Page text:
Wednesday, August 21, 2019

More Local TV Newscasts Going Digital First

Local television journalists used to have a single goal: putting on the best newscast possible. Packages were designed solely for viewing on TV. Posting stories on the web only happened after the newscast aired, so as not to cannibalize TV ratings.

Today, however, some TV stations proudly proclaim they’re “digital first,” according to

Ben Bogardus
According to Ben Bogardus, Quinnipiac University Assistant Professor of Journalism. 'digital first' is a term newspaper websites started using several years ago. It refers to putting news on the web and social media as it happens, instead of holding it until the next print run, or in the case of TV, the next newscast. That’s a huge change in philosophy, because it means some TV newsrooms now see digital platforms as equal to, or perhaps even more important, than the station’s traditional broadcasts.

It’s a move showing up at stations around the country. The 2019 RTDNA/Lawrence Herbert School of Communication at Hofstra University Newsroom Survey, for instance, found that more than 200 TV news directors report “trying new things online,” and 60% are planning to build new “digital first” strategies “including staff reorganization to integrate digital at the center of the news team.”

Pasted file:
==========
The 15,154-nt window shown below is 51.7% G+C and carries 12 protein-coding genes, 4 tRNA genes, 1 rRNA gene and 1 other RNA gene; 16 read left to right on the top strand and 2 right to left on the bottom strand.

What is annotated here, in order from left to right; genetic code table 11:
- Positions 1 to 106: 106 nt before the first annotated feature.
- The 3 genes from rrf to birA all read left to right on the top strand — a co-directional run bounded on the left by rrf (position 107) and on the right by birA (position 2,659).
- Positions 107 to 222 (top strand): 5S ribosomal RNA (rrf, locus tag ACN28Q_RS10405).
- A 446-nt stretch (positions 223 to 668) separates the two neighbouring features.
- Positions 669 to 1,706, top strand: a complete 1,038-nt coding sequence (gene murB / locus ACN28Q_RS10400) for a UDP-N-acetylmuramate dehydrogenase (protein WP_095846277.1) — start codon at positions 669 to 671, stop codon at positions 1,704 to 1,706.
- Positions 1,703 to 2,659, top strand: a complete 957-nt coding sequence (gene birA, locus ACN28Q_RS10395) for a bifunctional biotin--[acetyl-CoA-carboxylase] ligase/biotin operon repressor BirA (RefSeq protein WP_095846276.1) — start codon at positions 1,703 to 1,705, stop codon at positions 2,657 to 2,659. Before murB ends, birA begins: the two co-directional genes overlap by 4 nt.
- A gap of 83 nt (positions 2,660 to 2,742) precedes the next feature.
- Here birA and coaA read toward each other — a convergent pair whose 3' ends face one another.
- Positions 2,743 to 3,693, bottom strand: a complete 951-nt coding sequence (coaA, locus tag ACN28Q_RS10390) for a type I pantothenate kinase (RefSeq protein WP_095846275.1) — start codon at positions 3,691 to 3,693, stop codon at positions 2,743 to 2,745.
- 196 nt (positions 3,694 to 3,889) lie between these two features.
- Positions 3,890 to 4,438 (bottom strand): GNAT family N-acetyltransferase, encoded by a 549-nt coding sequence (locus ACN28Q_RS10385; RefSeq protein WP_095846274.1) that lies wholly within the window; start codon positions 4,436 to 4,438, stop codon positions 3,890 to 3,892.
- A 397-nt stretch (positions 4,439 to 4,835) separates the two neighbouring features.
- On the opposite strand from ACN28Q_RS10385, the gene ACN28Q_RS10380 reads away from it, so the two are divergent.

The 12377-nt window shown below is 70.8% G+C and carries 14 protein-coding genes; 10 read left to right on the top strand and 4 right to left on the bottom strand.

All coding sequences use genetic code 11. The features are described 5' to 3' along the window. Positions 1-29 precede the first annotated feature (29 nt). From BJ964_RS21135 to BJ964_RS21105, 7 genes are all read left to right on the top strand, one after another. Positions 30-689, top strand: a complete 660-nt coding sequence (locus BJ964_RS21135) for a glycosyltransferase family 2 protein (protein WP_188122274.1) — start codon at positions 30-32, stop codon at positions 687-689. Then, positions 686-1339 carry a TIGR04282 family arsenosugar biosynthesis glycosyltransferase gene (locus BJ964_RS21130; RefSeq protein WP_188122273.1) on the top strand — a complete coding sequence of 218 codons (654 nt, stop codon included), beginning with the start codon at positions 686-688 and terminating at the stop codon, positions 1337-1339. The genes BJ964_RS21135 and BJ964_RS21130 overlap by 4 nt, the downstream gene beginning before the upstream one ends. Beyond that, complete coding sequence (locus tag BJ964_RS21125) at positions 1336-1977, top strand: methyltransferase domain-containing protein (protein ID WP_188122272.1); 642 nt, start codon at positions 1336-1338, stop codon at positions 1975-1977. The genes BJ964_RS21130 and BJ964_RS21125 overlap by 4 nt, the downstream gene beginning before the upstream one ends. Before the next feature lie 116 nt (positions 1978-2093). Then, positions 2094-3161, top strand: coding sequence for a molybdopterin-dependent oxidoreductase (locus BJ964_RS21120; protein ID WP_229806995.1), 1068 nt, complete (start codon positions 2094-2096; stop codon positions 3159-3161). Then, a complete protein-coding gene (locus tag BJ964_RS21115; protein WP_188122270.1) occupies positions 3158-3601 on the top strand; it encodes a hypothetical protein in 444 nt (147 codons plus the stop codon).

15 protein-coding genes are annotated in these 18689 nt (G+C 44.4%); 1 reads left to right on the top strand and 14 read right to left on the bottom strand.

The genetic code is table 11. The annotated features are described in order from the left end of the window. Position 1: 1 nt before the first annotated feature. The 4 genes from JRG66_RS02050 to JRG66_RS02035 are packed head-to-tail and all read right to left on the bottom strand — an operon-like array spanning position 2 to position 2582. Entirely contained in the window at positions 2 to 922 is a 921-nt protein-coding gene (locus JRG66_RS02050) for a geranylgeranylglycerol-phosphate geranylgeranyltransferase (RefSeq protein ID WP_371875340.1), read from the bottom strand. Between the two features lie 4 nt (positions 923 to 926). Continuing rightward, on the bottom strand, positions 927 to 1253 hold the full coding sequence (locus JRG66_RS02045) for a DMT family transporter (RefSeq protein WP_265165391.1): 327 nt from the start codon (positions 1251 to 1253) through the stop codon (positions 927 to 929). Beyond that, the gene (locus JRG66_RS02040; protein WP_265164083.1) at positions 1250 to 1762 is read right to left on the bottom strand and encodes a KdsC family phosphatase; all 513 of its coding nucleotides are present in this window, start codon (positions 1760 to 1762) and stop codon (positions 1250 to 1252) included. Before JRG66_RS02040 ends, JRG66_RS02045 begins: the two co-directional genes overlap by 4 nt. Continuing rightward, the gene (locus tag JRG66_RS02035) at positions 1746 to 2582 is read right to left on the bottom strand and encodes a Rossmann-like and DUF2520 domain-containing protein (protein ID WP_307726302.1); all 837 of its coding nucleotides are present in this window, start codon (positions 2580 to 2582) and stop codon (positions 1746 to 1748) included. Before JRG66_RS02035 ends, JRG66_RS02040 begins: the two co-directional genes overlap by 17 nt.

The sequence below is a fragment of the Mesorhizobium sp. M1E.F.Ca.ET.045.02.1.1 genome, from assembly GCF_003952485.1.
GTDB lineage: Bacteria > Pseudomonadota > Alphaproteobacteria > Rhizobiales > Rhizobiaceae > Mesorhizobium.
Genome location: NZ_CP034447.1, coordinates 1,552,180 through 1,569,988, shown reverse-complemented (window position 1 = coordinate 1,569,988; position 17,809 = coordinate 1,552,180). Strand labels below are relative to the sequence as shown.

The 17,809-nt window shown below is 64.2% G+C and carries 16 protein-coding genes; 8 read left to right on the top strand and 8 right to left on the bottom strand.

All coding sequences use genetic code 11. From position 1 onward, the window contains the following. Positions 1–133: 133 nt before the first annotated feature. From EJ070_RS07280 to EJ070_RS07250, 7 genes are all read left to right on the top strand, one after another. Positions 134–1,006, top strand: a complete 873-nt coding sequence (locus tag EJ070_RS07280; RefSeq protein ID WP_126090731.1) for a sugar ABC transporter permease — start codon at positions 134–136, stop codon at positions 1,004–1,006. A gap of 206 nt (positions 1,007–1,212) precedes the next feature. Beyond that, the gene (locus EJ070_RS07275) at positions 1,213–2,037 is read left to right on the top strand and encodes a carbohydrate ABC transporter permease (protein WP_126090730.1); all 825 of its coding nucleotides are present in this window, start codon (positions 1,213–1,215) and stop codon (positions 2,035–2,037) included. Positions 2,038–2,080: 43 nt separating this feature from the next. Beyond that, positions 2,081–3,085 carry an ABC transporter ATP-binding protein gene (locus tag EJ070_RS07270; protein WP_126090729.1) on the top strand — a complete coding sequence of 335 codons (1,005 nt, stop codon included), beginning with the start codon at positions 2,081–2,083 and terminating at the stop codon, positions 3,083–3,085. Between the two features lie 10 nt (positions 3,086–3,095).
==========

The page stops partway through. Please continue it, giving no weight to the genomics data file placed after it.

So why are many TV newsrooms starting to put TV news on the back burner? 

They’re worried what happened to newspapers two decades ago will soon happen to them, writes Bodarus.

 Newspapers were slow to realize the threat on-demand online news posed to their business model of making people wait until the next morning to read the news. Plus, money quickly dried up as people balked at paying for content online, the classified ad market disappeared, and cheap banner ads replaced expensive full-page ads. The result is that since 2004, more than 1,800 newspapers have closed, according to a study by the University of North Carolina, and many papers have cut print circulation down to just two or three days a week.

While TV viewership hasn’t cratered yet, the prognosis isn’t good. Younger viewers who grew up with streaming video, on-demand video libraries and social media can’t imagine sitting down in front of the television to watch a linear 6 p.m. newscast, with stories chosen and ordered by someone else. Instead, they want information that matters to them, via the collective wisdom of their social media friends’ “shares,” delivered to them on mobile devices, when and where they want to view it.

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